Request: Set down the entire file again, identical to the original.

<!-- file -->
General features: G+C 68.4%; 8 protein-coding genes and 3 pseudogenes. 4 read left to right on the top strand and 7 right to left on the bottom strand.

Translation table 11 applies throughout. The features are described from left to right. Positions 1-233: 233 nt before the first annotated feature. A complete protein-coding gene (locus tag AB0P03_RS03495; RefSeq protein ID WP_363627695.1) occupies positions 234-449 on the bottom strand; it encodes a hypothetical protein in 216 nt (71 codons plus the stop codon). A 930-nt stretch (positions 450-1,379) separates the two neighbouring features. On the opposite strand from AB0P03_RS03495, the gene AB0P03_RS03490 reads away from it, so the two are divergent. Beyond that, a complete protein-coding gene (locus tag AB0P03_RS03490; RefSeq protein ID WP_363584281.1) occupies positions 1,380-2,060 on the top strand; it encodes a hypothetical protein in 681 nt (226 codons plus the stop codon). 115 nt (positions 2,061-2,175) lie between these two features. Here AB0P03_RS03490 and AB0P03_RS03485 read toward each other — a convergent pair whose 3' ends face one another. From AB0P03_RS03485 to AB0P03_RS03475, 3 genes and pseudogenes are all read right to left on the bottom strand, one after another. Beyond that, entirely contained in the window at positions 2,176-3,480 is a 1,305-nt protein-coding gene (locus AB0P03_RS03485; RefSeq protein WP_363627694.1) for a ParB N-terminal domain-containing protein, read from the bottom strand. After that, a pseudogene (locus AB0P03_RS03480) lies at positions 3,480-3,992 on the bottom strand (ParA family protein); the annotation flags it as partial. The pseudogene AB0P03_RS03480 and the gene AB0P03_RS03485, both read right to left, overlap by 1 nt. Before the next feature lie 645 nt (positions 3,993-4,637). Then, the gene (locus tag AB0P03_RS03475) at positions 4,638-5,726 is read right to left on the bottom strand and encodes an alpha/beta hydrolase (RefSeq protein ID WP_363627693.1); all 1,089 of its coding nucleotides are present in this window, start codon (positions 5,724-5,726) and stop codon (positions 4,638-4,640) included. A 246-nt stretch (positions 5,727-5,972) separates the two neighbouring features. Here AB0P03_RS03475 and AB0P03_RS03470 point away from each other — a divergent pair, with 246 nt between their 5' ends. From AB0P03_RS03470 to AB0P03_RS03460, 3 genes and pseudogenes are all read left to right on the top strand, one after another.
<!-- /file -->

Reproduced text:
General features: G+C 68.4%; 8 protein-coding genes and 3 pseudogenes. 4 read left to right on the top strand and 7 right to left on the bottom strand.

Translation table 11 applies throughout. The features are described from left to right. Positions 1-233: 233 nt before the first annotated feature. A complete protein-coding gene (locus tag AB0P03_RS03495; RefSeq protein ID WP_363627695.1) occupies positions 234-449 on the bottom strand; it encodes a hypothetical protein in 216 nt (71 codons plus the stop codon). A 930-nt stretch (positions 450-1,379) separates the two neighbouring features. On the opposite strand from AB0P03_RS03495, the gene AB0P03_RS03490 reads away from it, so the two are divergent. Beyond that, a complete protein-coding gene (locus tag AB0P03_RS03490; RefSeq protein ID WP_363584281.1) occupies positions 1,380-2,060 on the top strand; it encodes a hypothetical protein in 681 nt (226 codons plus the stop codon). 115 nt (positions 2,061-2,175) lie between these two features. Here AB0P03_RS03490 and AB0P03_RS03485 read toward each other — a convergent pair whose 3' ends face one another. From AB0P03_RS03485 to AB0P03_RS03475, 3 genes and pseudogenes are all read right to left on the bottom strand, one after another. Beyond that, entirely contained in the window at positions 2,176-3,480 is a 1,305-nt protein-coding gene (locus AB0P03_RS03485; RefSeq protein WP_363627694.1) for a ParB N-terminal domain-containing protein, read from the bottom strand. After that, a pseudogene (locus AB0P03_RS03480) lies at positions 3,480-3,992 on the bottom strand (ParA family protein); the annotation flags it as partial. The pseudogene AB0P03_RS03480 and the gene AB0P03_RS03485, both read right to left, overlap by 1 nt. Before the next feature lie 645 nt (positions 3,993-4,637). Then, the gene (locus tag AB0P03_RS03475) at positions 4,638-5,726 is read right to left on the bottom strand and encodes an alpha/beta hydrolase (RefSeq protein ID WP_363627693.1); all 1,089 of its coding nucleotides are present in this window, start codon (positions 5,724-5,726) and stop codon (positions 4,638-4,640) included. A 246-nt stretch (positions 5,727-5,972) separates the two neighbouring features. Here AB0P03_RS03475 and AB0P03_RS03470 point away from each other — a divergent pair, with 246 nt between their 5' ends. From AB0P03_RS03470 to AB0P03_RS03460, 3 genes and pseudogenes are all read left to right on the top strand, one after another.